Pop icon Raageshwari narrates how her paralysis diagnosis changed her life
For ’90s kids, Raageshwari Loomba will always be remembered as the face of the decade’s pop music scene. Fit as a fiddle, and grooving to the beats of her popular track, Duniya, she etched in the minds of young teenagers an image of freedom that was aspirational.
Loomba admits that at the time, the definition of fitness was set by “people with deeper pockets”. “It was all about nutrition and [heading to the] gym. Over 20 years ago, I was a typical platinum-selling MTV artiste. I’d head to the gym, do 500 crunches a day, and since I was a performer who danced, I had a nutritionist who would guide me on how I could retain my energy levels.”
Prod her on whether the culture in the ’90s compelled pop artistes to watch their weight, and she says she counts herself among the fortunate to have been able to evade such pressures. Since she worked with her father and brother, she “didn’t feel pressured to make eye-popping videos”. “In fact, Duniya didn’t get [producers] because it wasn’t eye-popping, like every other pop singer’s video. Duniya was made for Asha Bhosle ji, but it came my way. I was becoming famous on MTV. I wasn’t a great singer; I just had to work hard to sound good. A great song came my way, and I was amazed when it did well. While I was slim, I never felt compelled to wear something I wasn’t comfortable in.”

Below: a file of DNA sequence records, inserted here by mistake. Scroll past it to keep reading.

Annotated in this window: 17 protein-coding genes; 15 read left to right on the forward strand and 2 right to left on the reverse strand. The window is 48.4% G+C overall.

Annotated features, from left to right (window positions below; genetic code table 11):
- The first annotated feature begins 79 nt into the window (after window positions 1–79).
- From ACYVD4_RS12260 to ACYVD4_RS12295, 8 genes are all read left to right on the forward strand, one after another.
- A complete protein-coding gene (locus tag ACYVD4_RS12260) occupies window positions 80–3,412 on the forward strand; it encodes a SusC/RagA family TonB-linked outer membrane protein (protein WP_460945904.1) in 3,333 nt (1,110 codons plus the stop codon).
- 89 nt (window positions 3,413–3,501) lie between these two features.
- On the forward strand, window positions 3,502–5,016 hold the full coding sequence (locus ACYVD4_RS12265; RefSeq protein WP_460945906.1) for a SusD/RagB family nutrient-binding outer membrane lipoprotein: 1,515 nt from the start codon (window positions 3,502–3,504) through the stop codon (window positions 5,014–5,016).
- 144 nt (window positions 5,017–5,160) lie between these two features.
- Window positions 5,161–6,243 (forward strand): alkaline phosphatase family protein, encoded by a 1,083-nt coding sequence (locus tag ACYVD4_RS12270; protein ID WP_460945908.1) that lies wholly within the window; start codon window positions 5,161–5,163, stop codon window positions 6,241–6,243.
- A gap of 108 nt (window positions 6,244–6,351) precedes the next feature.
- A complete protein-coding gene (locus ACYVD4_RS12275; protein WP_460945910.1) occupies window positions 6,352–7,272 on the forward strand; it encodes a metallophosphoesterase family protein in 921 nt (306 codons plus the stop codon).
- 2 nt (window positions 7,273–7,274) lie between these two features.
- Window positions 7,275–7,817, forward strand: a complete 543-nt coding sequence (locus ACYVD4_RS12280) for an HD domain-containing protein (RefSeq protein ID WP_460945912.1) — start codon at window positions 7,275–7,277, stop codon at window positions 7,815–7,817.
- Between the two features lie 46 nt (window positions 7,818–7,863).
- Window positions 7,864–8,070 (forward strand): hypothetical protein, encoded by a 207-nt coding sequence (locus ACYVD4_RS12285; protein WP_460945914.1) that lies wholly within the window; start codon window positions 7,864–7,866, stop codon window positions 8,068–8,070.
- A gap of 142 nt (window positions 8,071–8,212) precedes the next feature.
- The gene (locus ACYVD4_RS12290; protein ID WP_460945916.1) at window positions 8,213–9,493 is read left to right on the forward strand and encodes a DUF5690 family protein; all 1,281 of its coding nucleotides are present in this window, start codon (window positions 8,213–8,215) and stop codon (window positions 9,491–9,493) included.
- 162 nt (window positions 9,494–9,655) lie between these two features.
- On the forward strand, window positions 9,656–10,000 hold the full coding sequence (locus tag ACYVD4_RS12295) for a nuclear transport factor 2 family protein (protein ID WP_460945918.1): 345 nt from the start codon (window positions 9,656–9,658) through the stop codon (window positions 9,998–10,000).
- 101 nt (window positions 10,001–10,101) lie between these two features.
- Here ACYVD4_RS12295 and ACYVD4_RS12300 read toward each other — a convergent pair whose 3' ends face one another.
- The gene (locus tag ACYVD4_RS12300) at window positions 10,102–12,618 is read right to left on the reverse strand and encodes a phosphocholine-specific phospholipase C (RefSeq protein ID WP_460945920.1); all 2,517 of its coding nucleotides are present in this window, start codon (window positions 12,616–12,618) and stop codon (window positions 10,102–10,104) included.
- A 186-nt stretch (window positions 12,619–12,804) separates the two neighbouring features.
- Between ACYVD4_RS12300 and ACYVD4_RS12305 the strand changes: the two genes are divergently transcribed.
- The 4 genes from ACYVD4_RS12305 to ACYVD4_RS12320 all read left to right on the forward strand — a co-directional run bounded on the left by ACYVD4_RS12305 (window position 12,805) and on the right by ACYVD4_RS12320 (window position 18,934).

Her own mental health struggles came to the fore when her Bell’s Palsy diagnosis forced her into isolation. The best nutritionists and fitness trainers, she soon realised, didn’t keep people from life-threatening diseases, and suicidal tendencies.
Today, Loomba consults corporations in the UK on matters relating to mental wellness. She says the crux of the subject was established in our vedas and upanishads. “My late father worked with maharishi Mahesh Yogi. I saw my parents meditate when they had financial problems, or couldn’t find jobs. I’d laugh, thinking my parents are hippies. But when I fell ill, and was alone without a career or financial freedom, everything was redefined. When you can concentrate, you can catch emotions like jealousy, and anxiety, sooner. Eighty per cent of illnesses are caused by stress.”
Having connected with motivational speakers Jack Canfield (Chicken Soup for the Soul) and Louise Hay, Loomba learnt to reflect on her own self-damaging habits. “I realised that the Bell’s Palsy [diagnosis could have come about due to] my failure to express anger and trauma. When my relationships ended, I would go through setbacks. We all know what love can do. The professional pressures could have been contributing factors. When you can’t go out, because you can’t speak correctly, you are forced to be alone. That’s when my journey [to healing myself] began.”